KNOXVILLE, Tenn. — Using sensors that custom-tailor airbags to individual motorists can help prevent injuries, University of Tennessee research shows.
Tyler Kress, a UT-Knoxville industrial engineering researcher, said airbags inflate at 200 miles an hour and can cause serious injuries.
Kress’ research has shown that factors like seat position, occupant size and weight, whether occupants are using seatbelts and severity of impact affect the severity of injuries.
Kress says manufacturers should develop systems to control how fast airbags inflate.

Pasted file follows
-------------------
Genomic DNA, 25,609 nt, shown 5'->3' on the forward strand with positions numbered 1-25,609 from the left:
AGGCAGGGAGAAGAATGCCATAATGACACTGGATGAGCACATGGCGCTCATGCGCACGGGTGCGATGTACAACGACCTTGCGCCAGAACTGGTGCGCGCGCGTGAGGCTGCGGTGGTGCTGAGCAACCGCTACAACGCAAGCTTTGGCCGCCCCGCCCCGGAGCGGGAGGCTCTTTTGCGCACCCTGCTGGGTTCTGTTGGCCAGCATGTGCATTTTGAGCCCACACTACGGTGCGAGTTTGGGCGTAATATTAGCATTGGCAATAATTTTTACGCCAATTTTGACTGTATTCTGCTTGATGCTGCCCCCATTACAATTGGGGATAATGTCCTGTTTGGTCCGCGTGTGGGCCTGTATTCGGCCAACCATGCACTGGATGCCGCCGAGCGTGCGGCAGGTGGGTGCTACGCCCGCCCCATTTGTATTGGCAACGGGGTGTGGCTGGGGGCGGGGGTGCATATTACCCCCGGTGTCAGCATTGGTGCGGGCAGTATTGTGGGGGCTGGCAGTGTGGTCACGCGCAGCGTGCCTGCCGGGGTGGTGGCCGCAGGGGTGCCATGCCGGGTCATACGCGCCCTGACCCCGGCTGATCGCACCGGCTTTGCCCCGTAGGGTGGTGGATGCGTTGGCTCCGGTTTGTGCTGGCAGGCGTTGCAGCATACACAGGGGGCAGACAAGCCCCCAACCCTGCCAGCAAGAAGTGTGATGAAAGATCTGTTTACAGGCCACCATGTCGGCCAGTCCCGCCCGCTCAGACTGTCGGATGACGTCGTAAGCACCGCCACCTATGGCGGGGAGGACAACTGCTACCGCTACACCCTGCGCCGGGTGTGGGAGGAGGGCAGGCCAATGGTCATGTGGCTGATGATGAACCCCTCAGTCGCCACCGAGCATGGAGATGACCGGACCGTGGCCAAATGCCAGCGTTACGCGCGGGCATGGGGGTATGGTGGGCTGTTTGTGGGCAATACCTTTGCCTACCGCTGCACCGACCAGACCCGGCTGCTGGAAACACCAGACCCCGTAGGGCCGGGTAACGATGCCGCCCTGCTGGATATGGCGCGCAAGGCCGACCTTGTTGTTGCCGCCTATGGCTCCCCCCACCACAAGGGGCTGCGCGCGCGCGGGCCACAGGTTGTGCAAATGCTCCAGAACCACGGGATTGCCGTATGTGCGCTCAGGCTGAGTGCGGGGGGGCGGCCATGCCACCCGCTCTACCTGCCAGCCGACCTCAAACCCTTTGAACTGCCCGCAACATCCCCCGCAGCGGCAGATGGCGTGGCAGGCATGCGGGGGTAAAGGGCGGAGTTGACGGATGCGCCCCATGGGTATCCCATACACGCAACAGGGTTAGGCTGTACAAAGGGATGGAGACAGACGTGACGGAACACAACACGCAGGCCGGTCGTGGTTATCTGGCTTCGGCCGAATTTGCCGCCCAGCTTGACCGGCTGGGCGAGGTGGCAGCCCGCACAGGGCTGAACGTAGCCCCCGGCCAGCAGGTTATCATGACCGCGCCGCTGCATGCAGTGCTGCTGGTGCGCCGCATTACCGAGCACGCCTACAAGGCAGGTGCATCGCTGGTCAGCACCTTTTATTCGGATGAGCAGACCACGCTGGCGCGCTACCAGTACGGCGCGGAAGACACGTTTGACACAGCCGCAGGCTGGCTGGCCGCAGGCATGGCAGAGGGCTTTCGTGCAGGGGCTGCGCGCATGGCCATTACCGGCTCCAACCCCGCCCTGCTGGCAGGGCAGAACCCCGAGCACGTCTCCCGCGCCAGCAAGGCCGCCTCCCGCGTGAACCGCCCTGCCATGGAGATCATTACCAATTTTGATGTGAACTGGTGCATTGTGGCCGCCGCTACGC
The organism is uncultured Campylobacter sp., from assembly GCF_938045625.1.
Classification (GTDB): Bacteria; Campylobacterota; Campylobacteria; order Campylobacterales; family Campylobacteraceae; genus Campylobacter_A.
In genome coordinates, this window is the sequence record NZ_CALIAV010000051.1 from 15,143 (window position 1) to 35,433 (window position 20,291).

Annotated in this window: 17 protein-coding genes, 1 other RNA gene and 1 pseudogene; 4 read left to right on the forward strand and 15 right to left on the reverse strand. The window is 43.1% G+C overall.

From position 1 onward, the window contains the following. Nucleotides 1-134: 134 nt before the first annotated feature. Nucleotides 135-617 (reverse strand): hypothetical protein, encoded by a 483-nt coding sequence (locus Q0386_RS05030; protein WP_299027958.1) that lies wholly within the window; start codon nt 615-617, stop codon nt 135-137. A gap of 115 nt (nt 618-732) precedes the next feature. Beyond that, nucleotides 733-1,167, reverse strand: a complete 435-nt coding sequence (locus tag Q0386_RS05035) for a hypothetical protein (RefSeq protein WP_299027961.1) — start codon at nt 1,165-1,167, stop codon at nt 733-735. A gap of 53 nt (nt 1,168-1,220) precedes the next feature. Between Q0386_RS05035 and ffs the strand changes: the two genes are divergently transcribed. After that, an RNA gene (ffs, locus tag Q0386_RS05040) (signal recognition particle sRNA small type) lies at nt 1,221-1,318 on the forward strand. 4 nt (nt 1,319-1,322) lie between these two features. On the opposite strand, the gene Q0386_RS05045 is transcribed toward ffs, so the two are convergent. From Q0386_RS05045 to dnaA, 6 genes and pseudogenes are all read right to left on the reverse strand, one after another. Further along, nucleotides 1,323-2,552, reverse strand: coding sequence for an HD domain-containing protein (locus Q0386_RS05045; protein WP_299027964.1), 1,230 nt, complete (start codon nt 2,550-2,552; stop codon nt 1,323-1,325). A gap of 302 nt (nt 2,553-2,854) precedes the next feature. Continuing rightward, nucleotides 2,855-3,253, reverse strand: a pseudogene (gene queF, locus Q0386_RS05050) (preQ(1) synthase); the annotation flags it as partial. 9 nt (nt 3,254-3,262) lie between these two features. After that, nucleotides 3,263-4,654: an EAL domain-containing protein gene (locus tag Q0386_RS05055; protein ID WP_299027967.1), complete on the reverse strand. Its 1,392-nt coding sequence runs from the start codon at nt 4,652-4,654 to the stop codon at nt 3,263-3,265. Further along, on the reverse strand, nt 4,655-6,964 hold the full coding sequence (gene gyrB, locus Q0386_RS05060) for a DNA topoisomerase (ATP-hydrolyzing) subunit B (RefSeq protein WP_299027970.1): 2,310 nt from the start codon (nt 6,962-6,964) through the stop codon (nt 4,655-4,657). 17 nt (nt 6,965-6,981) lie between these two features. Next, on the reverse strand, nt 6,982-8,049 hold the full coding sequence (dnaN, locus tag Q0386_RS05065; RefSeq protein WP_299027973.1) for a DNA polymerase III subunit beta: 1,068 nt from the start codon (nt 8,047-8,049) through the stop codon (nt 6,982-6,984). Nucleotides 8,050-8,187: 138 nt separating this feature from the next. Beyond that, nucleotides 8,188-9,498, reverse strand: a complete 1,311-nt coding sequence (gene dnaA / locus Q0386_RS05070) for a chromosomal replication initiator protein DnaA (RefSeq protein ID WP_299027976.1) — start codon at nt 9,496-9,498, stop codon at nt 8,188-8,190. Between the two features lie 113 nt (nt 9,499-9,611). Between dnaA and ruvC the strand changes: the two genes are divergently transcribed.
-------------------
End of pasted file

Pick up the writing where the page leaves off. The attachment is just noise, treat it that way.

“An airbag for someone 5-feet tall and 95 pounds should deploy differently than it should for someone who is 6-feet and 195 pounds,” Kress said. “A lot depends on their seat position, whether they are belted or not and how bad the wreck is.”
The National Highway Traffic Safety Administration reports airbags have saved 900 lives, but 15 children were killed by air bags in U.S. crashes. The NHTSA says 11 of the deaths occurred because seatbelts were not used.
Automakers recently proposed a plan to spend $21 million to lobby states for tougher seat belt laws and to teach the public about the risks of using airbags without seat belts.
Contact: Tyler Kress (423-974-3333)